In one of the biggest public works projects by the city of Las Vegas, a state-of-the-art $37 million Durango Hills Water Research Center was constructed. It collects municipal sewer wastewater and treats it to standards that make it safe for irrigation to many area golf courses and parks.
From the start, the ultraviolet disinfection system failed expectations and made it necessary to rely on sodium hypochlorite injection to ensure that output of the recycled water distribution system met safety standards. This in turn, caused rapid scale fouling of the two operating sodium hypochlorite disinfection systems. From the injectors to the contact basins, these systems include extensive networks of pipeline as well as valves, pumps, etc. Descaling meant 8 hours per week of acid washes and replacing sections of blocked pipelines.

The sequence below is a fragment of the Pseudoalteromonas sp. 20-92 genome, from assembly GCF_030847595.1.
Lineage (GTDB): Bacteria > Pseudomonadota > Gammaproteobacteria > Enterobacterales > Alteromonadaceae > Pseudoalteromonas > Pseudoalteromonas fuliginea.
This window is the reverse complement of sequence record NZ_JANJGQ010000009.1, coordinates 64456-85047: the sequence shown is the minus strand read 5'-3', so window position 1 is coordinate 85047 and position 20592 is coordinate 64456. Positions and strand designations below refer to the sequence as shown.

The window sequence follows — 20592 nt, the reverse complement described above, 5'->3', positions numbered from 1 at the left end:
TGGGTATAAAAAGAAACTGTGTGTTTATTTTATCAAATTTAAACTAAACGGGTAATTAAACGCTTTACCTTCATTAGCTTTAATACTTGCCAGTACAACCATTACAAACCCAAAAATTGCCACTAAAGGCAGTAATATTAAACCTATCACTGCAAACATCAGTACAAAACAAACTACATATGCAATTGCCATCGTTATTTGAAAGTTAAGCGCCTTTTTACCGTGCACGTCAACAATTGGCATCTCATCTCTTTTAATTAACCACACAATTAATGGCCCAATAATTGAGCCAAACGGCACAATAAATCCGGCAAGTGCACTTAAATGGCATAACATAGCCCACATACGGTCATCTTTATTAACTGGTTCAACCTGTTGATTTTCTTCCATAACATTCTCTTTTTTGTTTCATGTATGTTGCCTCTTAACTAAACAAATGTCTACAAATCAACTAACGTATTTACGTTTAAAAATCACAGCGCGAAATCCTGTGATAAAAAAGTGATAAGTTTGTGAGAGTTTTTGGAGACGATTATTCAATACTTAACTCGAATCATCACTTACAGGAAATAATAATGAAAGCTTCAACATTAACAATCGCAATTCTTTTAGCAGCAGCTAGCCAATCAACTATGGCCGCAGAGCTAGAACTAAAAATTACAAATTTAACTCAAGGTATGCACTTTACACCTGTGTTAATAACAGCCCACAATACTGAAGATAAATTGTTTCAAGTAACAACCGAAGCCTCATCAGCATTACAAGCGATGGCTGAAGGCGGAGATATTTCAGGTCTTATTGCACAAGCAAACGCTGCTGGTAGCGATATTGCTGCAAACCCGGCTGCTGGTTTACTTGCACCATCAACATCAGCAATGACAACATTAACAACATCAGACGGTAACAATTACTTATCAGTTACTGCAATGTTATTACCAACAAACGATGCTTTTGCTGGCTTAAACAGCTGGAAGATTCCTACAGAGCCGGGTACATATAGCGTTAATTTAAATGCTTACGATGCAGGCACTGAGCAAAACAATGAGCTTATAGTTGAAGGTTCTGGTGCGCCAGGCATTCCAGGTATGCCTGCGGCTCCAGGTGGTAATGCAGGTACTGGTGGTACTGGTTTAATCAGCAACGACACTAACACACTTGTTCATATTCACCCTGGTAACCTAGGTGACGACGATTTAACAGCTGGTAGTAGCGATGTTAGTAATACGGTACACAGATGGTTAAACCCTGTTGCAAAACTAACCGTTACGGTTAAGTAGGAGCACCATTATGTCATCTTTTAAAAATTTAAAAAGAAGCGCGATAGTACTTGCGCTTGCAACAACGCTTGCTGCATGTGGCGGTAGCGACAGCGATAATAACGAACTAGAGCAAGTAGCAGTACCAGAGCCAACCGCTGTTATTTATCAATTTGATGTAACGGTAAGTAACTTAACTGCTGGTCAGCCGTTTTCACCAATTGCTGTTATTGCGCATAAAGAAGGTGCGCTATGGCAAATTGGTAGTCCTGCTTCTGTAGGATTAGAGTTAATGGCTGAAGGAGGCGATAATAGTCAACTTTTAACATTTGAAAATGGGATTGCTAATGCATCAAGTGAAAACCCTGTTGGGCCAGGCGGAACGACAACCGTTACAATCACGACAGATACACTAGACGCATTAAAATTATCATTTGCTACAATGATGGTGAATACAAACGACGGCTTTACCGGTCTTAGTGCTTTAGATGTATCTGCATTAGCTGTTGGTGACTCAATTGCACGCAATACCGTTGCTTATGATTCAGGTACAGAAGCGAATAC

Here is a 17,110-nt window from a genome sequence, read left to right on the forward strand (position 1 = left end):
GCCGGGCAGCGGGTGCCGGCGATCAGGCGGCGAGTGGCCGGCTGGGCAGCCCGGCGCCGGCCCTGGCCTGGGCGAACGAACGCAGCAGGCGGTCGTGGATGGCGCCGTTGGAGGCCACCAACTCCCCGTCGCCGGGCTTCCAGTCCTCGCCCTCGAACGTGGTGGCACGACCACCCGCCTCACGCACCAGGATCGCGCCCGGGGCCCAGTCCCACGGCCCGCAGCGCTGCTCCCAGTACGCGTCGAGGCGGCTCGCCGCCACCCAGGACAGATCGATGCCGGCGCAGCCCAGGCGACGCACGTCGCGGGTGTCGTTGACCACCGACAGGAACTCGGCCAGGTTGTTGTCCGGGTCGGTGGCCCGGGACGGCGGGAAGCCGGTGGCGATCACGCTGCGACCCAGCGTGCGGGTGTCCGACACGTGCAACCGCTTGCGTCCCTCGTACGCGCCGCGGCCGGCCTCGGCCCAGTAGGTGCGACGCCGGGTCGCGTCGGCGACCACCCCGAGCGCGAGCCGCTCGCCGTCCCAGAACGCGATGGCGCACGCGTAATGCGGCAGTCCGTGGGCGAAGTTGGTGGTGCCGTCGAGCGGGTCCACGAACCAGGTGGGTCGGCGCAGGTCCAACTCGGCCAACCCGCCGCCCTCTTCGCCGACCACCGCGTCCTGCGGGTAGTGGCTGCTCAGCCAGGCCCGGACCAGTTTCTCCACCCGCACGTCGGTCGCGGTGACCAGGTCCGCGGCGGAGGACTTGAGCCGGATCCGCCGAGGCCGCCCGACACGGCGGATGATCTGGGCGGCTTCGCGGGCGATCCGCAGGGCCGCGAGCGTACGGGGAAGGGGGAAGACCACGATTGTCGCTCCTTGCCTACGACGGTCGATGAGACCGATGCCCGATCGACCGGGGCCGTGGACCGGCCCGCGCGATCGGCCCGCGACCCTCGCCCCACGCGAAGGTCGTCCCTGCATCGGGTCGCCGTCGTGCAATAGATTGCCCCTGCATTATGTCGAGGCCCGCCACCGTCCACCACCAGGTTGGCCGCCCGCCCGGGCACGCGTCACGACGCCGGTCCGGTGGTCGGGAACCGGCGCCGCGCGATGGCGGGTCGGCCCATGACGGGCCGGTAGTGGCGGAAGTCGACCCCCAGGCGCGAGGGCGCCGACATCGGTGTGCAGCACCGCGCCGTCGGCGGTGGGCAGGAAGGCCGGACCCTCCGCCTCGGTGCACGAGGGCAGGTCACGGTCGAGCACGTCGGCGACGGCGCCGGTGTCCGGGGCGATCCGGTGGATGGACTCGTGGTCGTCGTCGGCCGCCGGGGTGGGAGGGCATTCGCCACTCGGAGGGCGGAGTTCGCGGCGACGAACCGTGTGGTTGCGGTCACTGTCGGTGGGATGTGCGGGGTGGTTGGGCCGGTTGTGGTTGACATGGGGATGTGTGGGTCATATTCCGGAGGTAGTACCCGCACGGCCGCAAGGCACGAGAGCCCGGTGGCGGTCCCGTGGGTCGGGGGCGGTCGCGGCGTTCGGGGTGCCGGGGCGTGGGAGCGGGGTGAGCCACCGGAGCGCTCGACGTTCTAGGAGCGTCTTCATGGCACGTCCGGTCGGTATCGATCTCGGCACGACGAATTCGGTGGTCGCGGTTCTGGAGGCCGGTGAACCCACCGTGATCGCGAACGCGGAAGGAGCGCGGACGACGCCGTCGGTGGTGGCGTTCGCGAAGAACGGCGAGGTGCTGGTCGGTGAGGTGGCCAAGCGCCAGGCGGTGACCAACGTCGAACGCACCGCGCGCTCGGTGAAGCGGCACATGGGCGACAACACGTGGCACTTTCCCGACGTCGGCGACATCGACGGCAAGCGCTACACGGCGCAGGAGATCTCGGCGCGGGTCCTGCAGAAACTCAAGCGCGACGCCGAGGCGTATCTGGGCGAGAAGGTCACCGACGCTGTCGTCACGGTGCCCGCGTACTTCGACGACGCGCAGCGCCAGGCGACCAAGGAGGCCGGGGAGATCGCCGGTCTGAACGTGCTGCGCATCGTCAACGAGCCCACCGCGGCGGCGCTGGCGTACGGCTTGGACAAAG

One SB-200 was installed on the incoming pipeline.
Within in one month of operation, the chemical feed line was completely scale-free and flow rates were optimal throughout the disinfection system. A second SB-200 was installed in April 2004.